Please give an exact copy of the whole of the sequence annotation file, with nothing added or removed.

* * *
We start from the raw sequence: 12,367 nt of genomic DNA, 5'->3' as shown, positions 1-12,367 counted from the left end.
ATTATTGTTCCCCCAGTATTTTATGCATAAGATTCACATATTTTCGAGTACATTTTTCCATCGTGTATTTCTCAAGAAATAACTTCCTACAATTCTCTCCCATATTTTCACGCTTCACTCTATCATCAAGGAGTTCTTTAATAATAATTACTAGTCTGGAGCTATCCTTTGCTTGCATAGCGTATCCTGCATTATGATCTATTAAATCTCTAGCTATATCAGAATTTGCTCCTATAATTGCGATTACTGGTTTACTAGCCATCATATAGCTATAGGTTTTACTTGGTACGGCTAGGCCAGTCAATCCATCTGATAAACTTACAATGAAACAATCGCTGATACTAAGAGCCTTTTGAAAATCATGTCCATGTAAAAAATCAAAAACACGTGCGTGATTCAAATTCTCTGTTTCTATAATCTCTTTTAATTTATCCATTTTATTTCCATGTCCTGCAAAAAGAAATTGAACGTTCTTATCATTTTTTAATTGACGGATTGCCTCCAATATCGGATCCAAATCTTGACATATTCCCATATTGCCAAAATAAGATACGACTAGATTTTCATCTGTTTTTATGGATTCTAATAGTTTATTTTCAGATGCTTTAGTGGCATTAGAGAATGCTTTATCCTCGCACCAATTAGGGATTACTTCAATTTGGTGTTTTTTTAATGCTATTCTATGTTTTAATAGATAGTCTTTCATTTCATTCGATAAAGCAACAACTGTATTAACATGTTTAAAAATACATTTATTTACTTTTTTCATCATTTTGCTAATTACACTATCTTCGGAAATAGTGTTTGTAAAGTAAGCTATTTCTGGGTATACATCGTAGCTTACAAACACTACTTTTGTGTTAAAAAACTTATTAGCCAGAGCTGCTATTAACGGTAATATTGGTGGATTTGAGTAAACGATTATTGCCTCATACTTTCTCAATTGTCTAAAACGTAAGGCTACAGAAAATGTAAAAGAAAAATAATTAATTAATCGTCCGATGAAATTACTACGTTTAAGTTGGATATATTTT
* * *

We start from the raw sequence: 12,367 nt of genomic DNA, 5'->3' as shown, positions 1-12,367 counted from the left end.
ATTATTGTTCCCCCAGTATTTTATGCATAAGATTCACATATTTTCGAGTACATTTTTCCATCGTGTATTTCTCAAGAAATAACTTCCTACAATTCTCTCCCATATTTTCACGCTTCACTCTATCATCAAGGAGTTCTTTAATAATAATTACTAGTCTGGAGCTATCCTTTGCTTGCATAGCGTATCCTGCATTATGATCTATTAAATCTCTAGCTATATCAGAATTTGCTCCTATAATTGCGATTACTGGTTTACTAGCCATCATATAGCTATAGGTTTTACTTGGTACGGCTAGGCCAGTCAATCCATCTGATAAACTTACAATGAAACAATCGCTGATACTAAGAGCCTTTTGAAAATCATGTCCATGTAAAAAATCAAAAACACGTGCGTGATTCAAATTCTCTGTTTCTATAATCTCTTTTAATTTATCCATTTTATTTCCATGTCCTGCAAAAAGAAATTGAACGTTCTTATCATTTTTTAATTGACGGATTGCCTCCAATATCGGATCCAAATCTTGACATATTCCCATATTGCCAAAATAAGATACGACTAGATTTTCATCTGTTTTTATGGATTCTAATAGTTTATTTTCAGATGCTTTAGTGGCATTAGAGAATGCTTTATCCTCGCACCAATTAGGGATTACTTCAATTTGGTGTTTTTTTAATGCTATTCTATGTTTTAATAGATAGTCTTTCATTTCATTCGATAAAGCAACAACTGTATTAACATGTTTAAAAATACATTTATTTACTTTTTTCATCATTTTGCTAATTACACTATCTTCGGAAATAGTGTTTGTAAAGTAAGCTATTTCTGGGTATACATCGTAGCTTACAAACACTACTTTTGTGTTAAAAAACTTATTAGCCAGAGCTGCTATTAACGGTAATATTGGTGGATTTGAGTAAACGATTATTGCCTCATACTTTCTCAATTGTCTAAAACGTAAGGCTACAGAAAATGTAAAAGAAAAATAATTAATTAATCGTCCGATGAAATTACTACGTTTAAGTTGGATATATTTT